Kweku Mandela was 4 years old when he first met his grandfather, the South African anti-apartheid leader Nelson Mandela. After his family left South Africa to live in exile in America, Kweku Mandela grew up largely on the East Coast, returning to his homeland only after his grandfather was released from prison — after 27 years — in February 1990. Kweku Mandela saw the one-time revolutionary become his country’s first black president in 1994 and was with him before his Dec. 5, 2013, passing. Now president of one of South Africa’s largest film and TV production companies, Out of Africa Entertainment, Mandela, 30, was in Chicago recently to speak to a “We Day Illinois” youth gathering and spoke with Chicago Sun-Times reporter Maudlyne Ihejirika. An edited transcript follows.
“I live in Johannesburg, in Cape Town. One of my favorite things has always been to tell stories. I’m excited to tell stories that I think a lot of the world doesn’t know about but I think are hugely inspiring.
“My production company shoots films for the likes of HBO, BBC, Sky. We did ‘The Book of Negroes’ miniseries for BET. And currently we’re working on another miniseries with BET around the anti-apartheid struggle. It’s called ‘Madiba’ — about my grandfather.
“My mother is his eldest daughter — Makaziwa Mandela. You know, for the first 10 years of my life, my memories of him are limited and kind of vague. I’d met him once in 1989, just before he was released from prison, and he was still under house arrest in Cape Town. I’d heard about my grandfather, obviously — through my parents and even my schoolteachers. But I had no real sense of who he was. And then when I met him in prison, he was this extremely affectionate and warm individual.
“We went back when he became president in 1994, and that’s when I really started to build a bond with him. It was then that I began to realize how much he cared for his people and the country and just how much joy children gave him in particular. Whenever he was around his grandchildren, he lit up. I think it was the whole essence of realizing that, you know, we were the future.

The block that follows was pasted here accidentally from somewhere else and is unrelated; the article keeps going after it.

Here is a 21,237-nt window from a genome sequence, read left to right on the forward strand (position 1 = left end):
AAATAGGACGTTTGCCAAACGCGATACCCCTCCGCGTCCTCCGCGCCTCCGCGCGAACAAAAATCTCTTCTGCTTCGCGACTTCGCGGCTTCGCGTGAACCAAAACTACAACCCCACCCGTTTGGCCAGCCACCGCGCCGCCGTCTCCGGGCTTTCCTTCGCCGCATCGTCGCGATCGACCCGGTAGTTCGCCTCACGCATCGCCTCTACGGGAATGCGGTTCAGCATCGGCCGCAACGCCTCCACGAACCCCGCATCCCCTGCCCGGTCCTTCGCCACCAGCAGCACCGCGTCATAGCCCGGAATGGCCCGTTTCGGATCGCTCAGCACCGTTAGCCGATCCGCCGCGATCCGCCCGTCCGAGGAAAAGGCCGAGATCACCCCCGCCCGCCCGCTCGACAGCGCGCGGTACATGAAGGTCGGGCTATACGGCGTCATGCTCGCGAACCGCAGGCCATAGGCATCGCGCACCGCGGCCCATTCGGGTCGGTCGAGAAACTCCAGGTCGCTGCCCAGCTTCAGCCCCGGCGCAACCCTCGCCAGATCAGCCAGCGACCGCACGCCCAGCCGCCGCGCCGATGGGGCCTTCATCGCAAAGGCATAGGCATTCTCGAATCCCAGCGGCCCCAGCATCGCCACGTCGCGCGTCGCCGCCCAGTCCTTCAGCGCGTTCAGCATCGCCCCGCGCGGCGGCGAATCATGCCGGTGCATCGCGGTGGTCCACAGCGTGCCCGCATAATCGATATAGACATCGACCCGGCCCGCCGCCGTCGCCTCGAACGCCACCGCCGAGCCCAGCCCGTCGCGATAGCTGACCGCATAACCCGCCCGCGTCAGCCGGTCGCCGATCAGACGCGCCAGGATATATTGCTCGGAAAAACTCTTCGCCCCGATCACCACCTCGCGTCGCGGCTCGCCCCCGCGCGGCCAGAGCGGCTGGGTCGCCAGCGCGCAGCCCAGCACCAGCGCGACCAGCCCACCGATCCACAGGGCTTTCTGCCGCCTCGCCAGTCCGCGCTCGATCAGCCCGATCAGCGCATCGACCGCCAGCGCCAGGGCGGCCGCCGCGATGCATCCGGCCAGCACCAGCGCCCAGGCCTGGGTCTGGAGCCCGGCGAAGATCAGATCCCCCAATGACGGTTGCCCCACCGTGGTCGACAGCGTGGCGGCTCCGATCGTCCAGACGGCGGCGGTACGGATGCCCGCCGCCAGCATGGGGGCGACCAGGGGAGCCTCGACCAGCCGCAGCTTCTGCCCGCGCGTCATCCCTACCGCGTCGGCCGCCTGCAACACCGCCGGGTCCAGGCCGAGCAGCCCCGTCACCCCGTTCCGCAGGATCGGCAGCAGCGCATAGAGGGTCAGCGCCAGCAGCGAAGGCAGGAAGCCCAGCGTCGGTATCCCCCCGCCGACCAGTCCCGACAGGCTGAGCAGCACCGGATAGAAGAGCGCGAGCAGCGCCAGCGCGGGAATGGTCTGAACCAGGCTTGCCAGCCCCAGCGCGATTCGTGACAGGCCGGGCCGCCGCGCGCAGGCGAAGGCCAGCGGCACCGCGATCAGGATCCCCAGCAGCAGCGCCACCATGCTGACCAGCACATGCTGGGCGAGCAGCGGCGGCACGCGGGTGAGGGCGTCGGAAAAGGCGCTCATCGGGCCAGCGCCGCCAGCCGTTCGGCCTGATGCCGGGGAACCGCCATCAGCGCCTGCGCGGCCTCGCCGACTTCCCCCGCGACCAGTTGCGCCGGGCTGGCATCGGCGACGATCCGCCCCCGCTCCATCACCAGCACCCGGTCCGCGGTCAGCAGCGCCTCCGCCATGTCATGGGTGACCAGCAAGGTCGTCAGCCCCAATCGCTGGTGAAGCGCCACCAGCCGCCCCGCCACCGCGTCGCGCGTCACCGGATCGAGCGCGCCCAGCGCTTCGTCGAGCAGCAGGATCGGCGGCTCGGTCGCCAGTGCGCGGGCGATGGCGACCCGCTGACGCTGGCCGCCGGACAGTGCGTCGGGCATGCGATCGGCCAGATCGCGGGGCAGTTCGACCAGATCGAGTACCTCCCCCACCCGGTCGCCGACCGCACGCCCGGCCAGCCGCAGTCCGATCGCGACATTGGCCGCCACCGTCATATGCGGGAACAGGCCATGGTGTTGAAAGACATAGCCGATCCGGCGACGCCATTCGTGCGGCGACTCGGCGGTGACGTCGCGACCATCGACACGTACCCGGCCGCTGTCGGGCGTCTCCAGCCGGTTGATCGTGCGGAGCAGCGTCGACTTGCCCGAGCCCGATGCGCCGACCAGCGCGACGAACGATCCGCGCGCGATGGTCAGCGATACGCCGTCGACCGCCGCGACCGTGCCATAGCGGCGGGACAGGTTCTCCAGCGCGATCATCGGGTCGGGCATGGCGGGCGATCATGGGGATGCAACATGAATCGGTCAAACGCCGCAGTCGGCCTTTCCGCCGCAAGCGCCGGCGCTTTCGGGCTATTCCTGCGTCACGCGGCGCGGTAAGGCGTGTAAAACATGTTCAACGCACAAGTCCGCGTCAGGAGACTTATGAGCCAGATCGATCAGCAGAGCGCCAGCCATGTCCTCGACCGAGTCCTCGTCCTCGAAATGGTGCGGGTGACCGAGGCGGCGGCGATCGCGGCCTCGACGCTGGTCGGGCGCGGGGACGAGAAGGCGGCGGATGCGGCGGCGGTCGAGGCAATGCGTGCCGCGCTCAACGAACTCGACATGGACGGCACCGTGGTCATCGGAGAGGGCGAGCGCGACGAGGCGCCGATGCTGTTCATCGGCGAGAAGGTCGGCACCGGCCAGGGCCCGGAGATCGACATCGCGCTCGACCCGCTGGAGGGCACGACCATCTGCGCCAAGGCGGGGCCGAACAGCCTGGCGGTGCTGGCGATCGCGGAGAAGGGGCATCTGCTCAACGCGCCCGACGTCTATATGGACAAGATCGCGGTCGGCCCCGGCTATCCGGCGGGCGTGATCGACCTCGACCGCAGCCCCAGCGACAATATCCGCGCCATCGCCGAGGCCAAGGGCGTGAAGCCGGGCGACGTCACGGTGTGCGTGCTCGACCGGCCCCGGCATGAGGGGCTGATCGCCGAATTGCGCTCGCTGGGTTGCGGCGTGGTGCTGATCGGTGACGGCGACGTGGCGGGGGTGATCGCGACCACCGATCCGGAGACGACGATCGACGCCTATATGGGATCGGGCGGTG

“He’s probably got about 12 great-grandchildren now. And through what he instilled in us, he obviously lives on, as we are part of what our country will become.
“I think among the biggest lessons learned from my grandfather are probably perseverance and the need to reflect incessantly, no matter what stage you are in your life.
“And then, of course, you know, humility. Whether you were the queen of England or a prison-warder, he treated you the same.
“He would often invite me and some of my friends from school to come up to the house. One day, U2’s front man, Bono, was visiting. At the end of their meeting, Bono wanted to take a picture with him. And my friend was standing across the way. My grandfather yelled out, ‘Who is this young man?’ And my friend was, like, ‘Is he talking to me?’ And he said, ‘Yes, you!’ And he called my friend over. And he said, ‘Do you know Bono?’ And my friend’s, like, ‘Um, no…’ And he was, like, ‘Bono, meet this young man.’
“I remember that day very fondly. I know my friend remembers it. My grandfather gave us these kind of moments every day.
“I’d seen him a week before he passed. And, you know, he was in good spirits. He was obviously old and frail, but he was still joking around with all of us — our parents, his grandchildren, some of our nieces and nephews. He felt very at peace when surrounded by his family.
“Obviously, when he passed away, it was not just a big moment for myself and my family but the entire country and the world. I don’t think I was quite ready for the amount of love and sincerity and outpouring that came from so many people. We knew he had a huge impact around the world, but the tens of thousands at his funeral, the heads of state, I think that really brought it home to us. His death brought people closer.
“I have to say, seeing what’s going on in America with police and black men, with the protests, something needs to be done. Having experienced apartheid, I understand what it’s like for people to feel like they’re being oppressed or wrongfully accused or not being given equal rights. I think in a country as advanced as America, it’s paramount that they find a solution to this problem. It starts with people creating a dialogue and really putting this at the forefront of every conversation. One person, even a child, can change the world.”